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With nanotechnology's burgeoning reputation, companies jumped on the bandwagon by tagging their non-nanotechnology products and services with a "nano" name. When infatuation turned to fear and the public cooled on nanotechnology, nanotech companies retracted the nano brand. True nanotech companies now have the added complexity of how, when, and where they associate their products with nanotechnology.
December 29th, 2009
Nano is Not a Four-Letter Word
Over the last two decades, nanotechnology became one of the hottest areas in scientific research, pulling in billions of dollars in government, corporate and foundation cash. Nanotechnology represents a breakthrough technology in fields ranging from medical devices to anti-terror efforts to civil engineering. The consumer marketplace exploded with "nanotechnology enhanced" products - hundreds of them in a wide range of categories including sporting equipment, car wax, skin care, clothing, consumer electronics and wound care.
Recognizing a hot marketing buzz word, non-nanotechnology related products began hitting the market place: Apple's iPod Nano, Tata Nano, Elmer's Nano glue and marketing concepts such as nano-campaigning and nano niching.
Recently the term nano or nanotech, which still refers to nanotechnology - the controlling of matter on an atomic and molecular scale, has gone out of favor. Although nanotechnology has been deemed one of the foremost innovations of the 21st century, concerns about possible health and safety hazards posed by nanomaterials are being raised among labor unions and environmentalists. Indeed, a study published in Nature Nanotechnology suggests some forms of carbon nanotubes could be as harmful as asbestos if inhaled in sufficient quantities.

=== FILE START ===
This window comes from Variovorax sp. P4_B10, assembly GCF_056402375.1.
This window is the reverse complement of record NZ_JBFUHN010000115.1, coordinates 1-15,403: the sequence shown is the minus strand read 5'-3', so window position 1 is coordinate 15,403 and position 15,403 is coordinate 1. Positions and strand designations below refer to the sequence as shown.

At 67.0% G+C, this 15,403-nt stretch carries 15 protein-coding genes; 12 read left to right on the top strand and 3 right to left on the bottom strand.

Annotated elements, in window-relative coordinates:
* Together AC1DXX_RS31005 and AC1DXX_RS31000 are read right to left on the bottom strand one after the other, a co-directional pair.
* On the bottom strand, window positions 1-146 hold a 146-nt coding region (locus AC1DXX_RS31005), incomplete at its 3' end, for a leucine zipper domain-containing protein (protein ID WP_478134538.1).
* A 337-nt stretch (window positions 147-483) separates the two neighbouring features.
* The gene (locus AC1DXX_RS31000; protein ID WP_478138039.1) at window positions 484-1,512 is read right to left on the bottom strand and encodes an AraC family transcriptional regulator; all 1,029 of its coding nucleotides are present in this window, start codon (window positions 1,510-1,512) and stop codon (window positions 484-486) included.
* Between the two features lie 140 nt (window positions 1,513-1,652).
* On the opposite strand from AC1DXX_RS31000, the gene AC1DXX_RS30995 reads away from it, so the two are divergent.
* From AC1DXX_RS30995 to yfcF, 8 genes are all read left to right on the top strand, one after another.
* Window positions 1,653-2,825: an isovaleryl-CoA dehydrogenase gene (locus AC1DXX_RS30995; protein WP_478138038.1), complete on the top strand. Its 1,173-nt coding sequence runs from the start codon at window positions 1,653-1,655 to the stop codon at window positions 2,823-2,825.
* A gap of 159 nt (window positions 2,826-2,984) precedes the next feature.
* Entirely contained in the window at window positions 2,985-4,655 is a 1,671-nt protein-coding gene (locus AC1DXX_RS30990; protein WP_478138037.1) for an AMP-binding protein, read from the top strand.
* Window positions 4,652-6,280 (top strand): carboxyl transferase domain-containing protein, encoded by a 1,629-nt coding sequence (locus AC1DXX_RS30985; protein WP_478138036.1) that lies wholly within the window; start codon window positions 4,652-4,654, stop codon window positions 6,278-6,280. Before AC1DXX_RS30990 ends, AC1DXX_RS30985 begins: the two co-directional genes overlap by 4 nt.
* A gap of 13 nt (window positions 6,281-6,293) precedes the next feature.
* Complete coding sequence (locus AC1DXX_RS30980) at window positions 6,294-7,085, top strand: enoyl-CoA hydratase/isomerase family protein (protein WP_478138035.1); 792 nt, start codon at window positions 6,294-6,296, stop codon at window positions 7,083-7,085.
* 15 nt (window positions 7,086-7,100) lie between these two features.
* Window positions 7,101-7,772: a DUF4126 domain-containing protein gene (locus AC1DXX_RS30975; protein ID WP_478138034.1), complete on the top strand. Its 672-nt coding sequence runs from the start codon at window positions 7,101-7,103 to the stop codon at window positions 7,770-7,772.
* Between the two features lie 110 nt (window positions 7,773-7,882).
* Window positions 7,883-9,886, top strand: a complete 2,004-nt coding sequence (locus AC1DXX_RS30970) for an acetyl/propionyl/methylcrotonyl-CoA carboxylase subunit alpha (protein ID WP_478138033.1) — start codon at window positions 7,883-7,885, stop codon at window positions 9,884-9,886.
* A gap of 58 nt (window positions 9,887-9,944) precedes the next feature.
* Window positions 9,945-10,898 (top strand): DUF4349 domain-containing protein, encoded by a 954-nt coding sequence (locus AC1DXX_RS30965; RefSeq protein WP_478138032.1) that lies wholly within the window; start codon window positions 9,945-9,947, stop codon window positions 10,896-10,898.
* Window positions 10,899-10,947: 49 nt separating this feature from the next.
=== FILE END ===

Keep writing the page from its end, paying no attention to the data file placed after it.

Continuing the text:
Experts say that materials manipulated at the nanoscale behave differently than their larger counterparts. For example, Nobel Prize winning physicist Richard Smalley discovered carbon nanotubes and fullerenes which are legally categorized as graphite, yet they behave in ways unlike graphite. Environmental studies show brain damage to fish exposed to fullerenes, even at moderate doses and for a very short period of time. While the human body has defenses for natural particles it encounters, the danger of nanotechnology is in introducing new types of particles that are potentially toxic.
Negative toxicological assessments of manufactured nanoparticles that have been made public coupled with the society's lack of knowledge about nanotechnology have lead to fear, in some cases, to near panic. While nanotechnology involves possible safety risks, there are blatant myths. Reports of nano-weapons and grey goo have done little to alleviate public fear.
The controversy surrounding nanotechnology led many manufacturers to remove any mention of nanomaterials from their products. An article in the Sydney Morning Herald reported that top-selling cosmetic companies are omitting nano from their labels.
Good or bad, nanotechnology is moving forward. True nanotech companies now have the added complexity of how, when, and where they associate their name with nanotechnology.
Patti Glaza, CEO of Small Times, suggests that the industry compartmentalize itself so positives and negatives of nanotechnology don't become lumped together.
Lux Research analyst Ted Sullivan has issued a warning about universal ‘nanotechnology premium' for companies branding themselves as ‘nano.' Just as any other company who competes in a particular space, companies utilizing nanotechnology will be viewed favorably if their use of technology can demonstrate a unique differentiator and increase competitiveness.